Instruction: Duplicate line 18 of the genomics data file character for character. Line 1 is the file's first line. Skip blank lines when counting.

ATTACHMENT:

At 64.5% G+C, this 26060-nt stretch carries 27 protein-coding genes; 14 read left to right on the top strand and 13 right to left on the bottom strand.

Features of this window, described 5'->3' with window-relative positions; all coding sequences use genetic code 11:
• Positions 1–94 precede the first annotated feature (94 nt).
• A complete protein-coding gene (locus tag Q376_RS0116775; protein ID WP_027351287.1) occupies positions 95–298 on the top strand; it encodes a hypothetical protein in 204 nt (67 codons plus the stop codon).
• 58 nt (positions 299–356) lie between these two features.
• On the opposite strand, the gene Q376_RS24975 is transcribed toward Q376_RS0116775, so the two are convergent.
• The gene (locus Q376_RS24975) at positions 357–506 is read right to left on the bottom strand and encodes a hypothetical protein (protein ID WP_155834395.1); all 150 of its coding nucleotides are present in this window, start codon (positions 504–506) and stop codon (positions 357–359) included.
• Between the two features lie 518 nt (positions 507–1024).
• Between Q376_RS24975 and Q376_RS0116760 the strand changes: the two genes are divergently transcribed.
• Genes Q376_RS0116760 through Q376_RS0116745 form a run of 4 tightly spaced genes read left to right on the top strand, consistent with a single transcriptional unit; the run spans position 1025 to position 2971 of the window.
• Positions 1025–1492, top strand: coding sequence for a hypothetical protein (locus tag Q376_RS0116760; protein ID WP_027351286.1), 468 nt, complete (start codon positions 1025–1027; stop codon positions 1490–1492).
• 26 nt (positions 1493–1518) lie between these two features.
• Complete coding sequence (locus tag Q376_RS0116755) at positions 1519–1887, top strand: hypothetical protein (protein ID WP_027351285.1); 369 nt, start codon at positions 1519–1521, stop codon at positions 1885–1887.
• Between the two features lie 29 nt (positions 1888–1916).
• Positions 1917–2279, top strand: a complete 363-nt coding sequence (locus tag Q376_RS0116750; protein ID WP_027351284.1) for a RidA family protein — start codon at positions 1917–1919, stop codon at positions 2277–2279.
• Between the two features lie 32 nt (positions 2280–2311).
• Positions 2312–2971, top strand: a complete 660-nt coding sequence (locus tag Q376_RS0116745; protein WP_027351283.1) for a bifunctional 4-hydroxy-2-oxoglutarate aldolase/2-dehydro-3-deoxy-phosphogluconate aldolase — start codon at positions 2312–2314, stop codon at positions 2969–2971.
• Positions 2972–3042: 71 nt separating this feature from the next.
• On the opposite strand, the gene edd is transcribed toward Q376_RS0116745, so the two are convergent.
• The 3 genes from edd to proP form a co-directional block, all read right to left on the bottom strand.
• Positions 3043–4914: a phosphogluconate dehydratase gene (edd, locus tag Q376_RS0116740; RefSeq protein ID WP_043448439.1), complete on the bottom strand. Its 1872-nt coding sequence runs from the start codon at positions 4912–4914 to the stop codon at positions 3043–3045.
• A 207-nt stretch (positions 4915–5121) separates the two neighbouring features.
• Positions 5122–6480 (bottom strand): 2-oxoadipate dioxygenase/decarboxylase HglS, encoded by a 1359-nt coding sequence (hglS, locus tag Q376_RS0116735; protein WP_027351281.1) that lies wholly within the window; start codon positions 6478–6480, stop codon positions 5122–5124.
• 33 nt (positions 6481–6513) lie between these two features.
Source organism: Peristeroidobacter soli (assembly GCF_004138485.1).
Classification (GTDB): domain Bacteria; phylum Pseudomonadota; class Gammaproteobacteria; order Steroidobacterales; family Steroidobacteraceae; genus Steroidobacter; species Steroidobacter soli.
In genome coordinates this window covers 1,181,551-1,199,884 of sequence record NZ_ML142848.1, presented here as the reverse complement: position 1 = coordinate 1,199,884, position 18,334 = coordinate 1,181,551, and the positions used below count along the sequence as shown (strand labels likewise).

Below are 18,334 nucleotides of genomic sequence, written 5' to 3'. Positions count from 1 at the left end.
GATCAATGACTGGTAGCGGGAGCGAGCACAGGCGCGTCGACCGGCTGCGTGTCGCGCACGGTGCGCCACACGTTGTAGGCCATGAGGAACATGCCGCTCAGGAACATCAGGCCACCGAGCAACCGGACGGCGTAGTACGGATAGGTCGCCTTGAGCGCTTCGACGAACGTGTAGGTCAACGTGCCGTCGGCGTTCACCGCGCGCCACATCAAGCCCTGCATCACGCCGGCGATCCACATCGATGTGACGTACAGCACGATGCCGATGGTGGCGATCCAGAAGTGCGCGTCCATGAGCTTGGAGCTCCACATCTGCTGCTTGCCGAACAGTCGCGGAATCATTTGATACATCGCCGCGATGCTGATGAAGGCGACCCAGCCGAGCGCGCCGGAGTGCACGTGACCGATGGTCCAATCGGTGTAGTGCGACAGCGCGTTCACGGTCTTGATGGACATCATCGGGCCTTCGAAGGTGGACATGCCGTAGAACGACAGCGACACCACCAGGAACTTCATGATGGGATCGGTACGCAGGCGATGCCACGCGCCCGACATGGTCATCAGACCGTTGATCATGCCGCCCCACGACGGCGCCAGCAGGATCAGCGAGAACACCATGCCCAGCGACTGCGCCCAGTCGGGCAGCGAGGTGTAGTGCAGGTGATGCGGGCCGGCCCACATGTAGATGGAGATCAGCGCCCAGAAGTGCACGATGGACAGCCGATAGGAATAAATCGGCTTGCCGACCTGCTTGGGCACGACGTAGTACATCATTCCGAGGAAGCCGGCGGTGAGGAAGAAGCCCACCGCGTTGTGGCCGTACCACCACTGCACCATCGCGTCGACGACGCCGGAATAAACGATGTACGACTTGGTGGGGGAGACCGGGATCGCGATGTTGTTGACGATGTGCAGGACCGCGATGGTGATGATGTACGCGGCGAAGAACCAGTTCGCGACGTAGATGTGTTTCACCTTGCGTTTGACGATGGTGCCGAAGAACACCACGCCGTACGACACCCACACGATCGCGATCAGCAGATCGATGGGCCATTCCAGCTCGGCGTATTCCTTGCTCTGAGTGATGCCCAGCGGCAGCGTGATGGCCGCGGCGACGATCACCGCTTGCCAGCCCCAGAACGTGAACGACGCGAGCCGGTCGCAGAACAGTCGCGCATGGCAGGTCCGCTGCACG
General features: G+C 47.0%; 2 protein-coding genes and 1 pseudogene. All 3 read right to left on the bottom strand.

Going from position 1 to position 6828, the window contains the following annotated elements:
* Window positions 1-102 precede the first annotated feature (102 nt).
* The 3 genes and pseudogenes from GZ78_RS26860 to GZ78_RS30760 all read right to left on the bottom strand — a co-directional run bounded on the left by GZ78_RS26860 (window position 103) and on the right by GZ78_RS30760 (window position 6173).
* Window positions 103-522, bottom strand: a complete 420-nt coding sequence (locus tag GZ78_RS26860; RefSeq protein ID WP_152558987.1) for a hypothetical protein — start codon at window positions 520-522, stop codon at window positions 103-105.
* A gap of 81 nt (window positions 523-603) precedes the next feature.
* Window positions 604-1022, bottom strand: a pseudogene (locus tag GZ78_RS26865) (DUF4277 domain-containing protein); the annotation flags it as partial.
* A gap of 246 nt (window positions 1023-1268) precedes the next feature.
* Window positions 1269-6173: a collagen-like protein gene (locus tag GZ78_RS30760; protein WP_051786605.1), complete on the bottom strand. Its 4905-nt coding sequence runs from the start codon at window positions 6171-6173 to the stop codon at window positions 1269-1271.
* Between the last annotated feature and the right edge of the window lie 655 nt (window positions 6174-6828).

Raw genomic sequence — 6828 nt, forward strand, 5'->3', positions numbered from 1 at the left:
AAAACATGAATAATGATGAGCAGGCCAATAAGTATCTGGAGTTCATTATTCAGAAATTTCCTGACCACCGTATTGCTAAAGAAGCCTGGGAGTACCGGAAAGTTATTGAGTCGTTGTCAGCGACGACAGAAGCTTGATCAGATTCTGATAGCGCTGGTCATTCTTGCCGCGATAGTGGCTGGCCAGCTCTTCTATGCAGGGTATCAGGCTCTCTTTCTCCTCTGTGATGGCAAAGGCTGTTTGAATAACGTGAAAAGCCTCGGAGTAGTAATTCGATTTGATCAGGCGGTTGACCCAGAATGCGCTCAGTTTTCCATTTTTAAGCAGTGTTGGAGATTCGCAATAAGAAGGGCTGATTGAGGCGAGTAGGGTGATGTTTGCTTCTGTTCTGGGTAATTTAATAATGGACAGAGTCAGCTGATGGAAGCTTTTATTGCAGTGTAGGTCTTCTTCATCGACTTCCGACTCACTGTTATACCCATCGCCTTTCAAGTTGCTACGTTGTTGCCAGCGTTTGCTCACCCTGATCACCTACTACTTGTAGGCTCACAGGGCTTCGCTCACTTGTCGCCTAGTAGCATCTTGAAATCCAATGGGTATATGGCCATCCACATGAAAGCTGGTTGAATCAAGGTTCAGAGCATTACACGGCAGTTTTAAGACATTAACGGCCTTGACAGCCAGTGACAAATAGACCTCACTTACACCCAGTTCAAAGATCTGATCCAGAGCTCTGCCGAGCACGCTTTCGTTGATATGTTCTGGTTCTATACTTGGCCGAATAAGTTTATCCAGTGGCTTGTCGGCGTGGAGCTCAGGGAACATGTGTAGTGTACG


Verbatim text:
• Positions 2972–3042: 71 nt separating this feature from the next.